I had the funniest thing happen the other day. And funny odd, not ha ha.
Have you ever had your buttons pushed and you didn’t even know they were still there to be pushed?
Always so enlightening!
I’d just had a great hunt with my brother, extended brother, and another long-time family friend (also male). Out in the glorious sunshine, my dogs, just spectacular, with the best of life and laughter and fun.
Now, bird hunting in our part of the world—rural Texas—is somewhat restricted to a manly endeavor. In other words, pretty much the only participants are men. Or maybe, they’re all men, as I’ve never in decades seen other women out hunting. If females do attend, they stay in the warm lodge and wait on the hunters to return.
Sounds pretty archaic, no? Well, it kinda is 🙂
And this is also not only just a gentleman’s sport, but a fairly wealthy gentleman’s sport at that. Bird dogs (those used for upland game—quail, chukar, pheasant) are expensive—not just to buy but to have trained (I don’t personally know anyone who trains his own. Bird hunters employ pricey pros to get and keep their dogs in tip-top shape).
These days in Texas, quail populations have declined considerably (although as we speak, the numbers are coming up again, at least somewhat). So, hunters often go to upland-game clubs, which stock the birds, and pay for a day hunt or a yearly membership.
Which was where we were hunting as well. I get the benefit of going as I bring the dogs. And although mine are retrievers, they find the coveys, stop hard, flush for the hunters, then retrieve the downed quail.
It is fabulous fun! And getting to see the glee of my dogs doing what they were bred to do (and then some!), well, ah. Just heaven.
But I do know the culture. And sometimes . . .
So anyway, we’d had a great hunt and were back in the lodge before leaving. Another hunting party was there, a group of five or so men. And it’s always funny when that occurs, how they’ll rarely speak to me. And never, ever look me in the eye.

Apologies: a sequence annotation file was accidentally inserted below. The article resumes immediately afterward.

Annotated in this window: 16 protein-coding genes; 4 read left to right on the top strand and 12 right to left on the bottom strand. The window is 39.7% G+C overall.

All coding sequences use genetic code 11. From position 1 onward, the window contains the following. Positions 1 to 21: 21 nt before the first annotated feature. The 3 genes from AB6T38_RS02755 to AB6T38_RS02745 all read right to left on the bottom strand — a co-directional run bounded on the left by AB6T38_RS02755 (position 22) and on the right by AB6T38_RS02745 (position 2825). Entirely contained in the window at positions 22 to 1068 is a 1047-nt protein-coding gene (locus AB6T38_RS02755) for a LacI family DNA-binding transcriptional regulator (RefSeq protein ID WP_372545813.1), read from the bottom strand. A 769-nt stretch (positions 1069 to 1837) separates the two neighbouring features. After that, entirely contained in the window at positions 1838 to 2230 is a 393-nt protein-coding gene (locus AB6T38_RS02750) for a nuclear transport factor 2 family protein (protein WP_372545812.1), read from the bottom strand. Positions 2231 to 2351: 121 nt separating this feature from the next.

It’s uncomfortable for them to have a woman in their midst who actually goes on the hunt. It doesn’t fit the culture, and must be very puzzling.
But I can cause a tree stump to talk to me (as those who know me can attest!), so even though it’s a bit awkward for them, I always do at least say hi and ask about their hunts, etc. And lest one think all the men are prejudiced, those I go with are not in any way, and are always grateful for my dogs, and me. And the guy who runs the place, Terry, couldn’t possibly be more respectful.
The others, though . . .
So this day, back in the lodge, they were watching the end of the Seattle/Carolina playoff game. Which Carolina won. They were creaming them when we’d gone out, and apparently Seattle came back and made it a game, but Carolina won in the end.
“Wow,” I said, “I’da lost money on that one.” Because even though Carolina had the better record, I thought Seattle had a Super Bowl shot. And if nothing else, would beat the points.
Now, anyone who knows me also knows I’m a bit of an NFL fan. And I won’t get all-football on you, but I can go toe to toe about Xs and Os with oh, pretty much anybody.